When his empire had stabilized, Ashurbanipal built his royal library and filled it with texts covering a wide array of subjects, including medicine, mythology, magic, science, poetry and geography. The most famous text — that has mostly survived intact — from Ashurbanipal is the Epic of Gilgamesh. This tablet is regarded as the earliest surviving great work of literature.

2. Ugarit Library

Year Created: c.1400 – 1200 BCE
Location: Northern Syria
Still in Operation:  No – in ruins, but thousands of clay tablets and fragments have survived

Ugarit Library photo source: Wikimedia Commons

When the Ugarit archives were discovered in 1929, archaeologists found more than one library. The thousands of clay tablets they uncovered revealed a palace library, a temple library, and two private libraries, one belonging to a diplomat named Rapanu. The two private libraries were unique in the world at the time and may have been some of the first libraries made for private, personal use.

The libraries contained diplomatic, legal, economic, administrative, scholastic, literary, and religious texts. At least seven different scripts were used in Ugarit, including Egyptian and Luwian hieroglyphs, and Cypro-Minoan, Sumerian, Akkadian, Hurrian, and Ugaritic cuneiform.

The city’s scribes developed the Ugaritic alphabet around 1400 BCE, which consisted of 30 letters, each corresponding to sounds. Although the letters were similar to other cuneiform signs, they were unique and the Ugaritic alphabet is considered to be the first alphabet in history.

1. Ebla Library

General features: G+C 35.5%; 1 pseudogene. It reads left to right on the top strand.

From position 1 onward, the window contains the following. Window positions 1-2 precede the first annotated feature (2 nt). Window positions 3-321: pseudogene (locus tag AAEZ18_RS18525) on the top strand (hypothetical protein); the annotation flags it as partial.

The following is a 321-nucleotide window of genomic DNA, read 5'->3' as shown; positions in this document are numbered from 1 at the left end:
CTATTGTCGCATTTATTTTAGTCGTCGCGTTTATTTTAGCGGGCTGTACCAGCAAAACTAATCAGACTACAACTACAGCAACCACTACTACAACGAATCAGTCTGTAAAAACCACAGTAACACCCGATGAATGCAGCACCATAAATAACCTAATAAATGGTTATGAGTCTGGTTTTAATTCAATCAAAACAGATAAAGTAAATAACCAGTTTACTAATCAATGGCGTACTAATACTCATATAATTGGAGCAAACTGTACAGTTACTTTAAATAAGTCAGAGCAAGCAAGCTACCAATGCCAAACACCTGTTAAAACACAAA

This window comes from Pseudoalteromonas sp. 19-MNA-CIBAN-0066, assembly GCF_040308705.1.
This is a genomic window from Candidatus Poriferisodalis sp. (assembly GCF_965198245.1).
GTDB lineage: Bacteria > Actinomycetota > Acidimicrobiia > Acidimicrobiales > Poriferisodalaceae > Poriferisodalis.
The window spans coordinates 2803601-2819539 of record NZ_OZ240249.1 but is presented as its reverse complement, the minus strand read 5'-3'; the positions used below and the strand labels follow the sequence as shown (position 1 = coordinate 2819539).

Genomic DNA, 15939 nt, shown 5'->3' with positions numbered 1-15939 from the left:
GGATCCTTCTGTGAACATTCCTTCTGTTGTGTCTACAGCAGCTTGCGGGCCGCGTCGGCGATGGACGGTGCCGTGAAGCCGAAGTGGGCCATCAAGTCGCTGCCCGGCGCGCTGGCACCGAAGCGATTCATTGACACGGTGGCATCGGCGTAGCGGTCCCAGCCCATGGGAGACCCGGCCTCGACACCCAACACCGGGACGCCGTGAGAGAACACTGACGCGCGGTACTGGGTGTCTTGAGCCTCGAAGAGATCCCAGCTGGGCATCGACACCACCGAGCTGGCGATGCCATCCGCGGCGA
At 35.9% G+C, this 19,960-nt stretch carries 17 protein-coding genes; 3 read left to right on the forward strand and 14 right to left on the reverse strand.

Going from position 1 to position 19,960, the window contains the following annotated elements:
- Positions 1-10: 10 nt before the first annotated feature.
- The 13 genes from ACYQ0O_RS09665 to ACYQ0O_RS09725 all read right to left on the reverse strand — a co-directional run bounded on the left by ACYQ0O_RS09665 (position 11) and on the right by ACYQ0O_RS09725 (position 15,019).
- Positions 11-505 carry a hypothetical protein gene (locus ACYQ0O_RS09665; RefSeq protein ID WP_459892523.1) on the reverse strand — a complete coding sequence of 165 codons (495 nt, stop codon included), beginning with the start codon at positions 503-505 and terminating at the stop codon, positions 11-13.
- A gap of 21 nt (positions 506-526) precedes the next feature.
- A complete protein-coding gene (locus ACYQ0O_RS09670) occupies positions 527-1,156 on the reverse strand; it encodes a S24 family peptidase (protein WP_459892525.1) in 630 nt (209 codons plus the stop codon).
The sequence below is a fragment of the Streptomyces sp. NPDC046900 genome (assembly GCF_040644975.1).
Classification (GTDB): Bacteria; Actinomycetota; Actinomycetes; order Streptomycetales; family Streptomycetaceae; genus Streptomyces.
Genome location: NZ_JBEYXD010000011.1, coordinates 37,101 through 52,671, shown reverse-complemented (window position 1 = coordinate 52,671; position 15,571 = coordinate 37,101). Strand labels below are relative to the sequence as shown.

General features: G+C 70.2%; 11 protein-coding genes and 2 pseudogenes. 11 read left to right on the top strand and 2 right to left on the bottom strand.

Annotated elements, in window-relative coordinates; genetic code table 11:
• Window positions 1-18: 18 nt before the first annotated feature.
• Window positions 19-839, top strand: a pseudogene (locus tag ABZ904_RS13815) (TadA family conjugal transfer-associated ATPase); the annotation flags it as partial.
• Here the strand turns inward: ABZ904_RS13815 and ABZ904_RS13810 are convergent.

Year Created: c.2500 – 2250 BCE
Location: near Mardikh, Syria
Still in Operation:  No – in ruins, but about 2,000 complete clay tablets and 4,700 tablet fragments have survived

Ebla Library photo source: Wikimedia Commons

The Royal Library of the ancient Kingdom of Ebla is thought to be the oldest library in the world. The library was discovered in the years 1974 – 1976 by Italian archaeologists from the University of Rome La Sapienza. They found about 2,000 complete tablets ranging in size from 1 in to over a foot, 4,000 tablet fragments, and over 10,000 chips and small fragments. This collection of texts is the largest ever found from the 3rd millennium BCE.

Unlike other ancient archives, there is evidence that suggests the tablets from the Ebla library were purposely arranged and even classified. The larger tablets were originally stored on shelves, but fell over when the palace was destroyed. Archaeologists were able to reconstruct the tablets’ original positions and discovered that they had been arranged by subject.

Additionally, the tablets show evidence of the early transcription of texts into foreign languages and scripts, classification and cataloging for easier retrieval, and arrangement by size, form and content.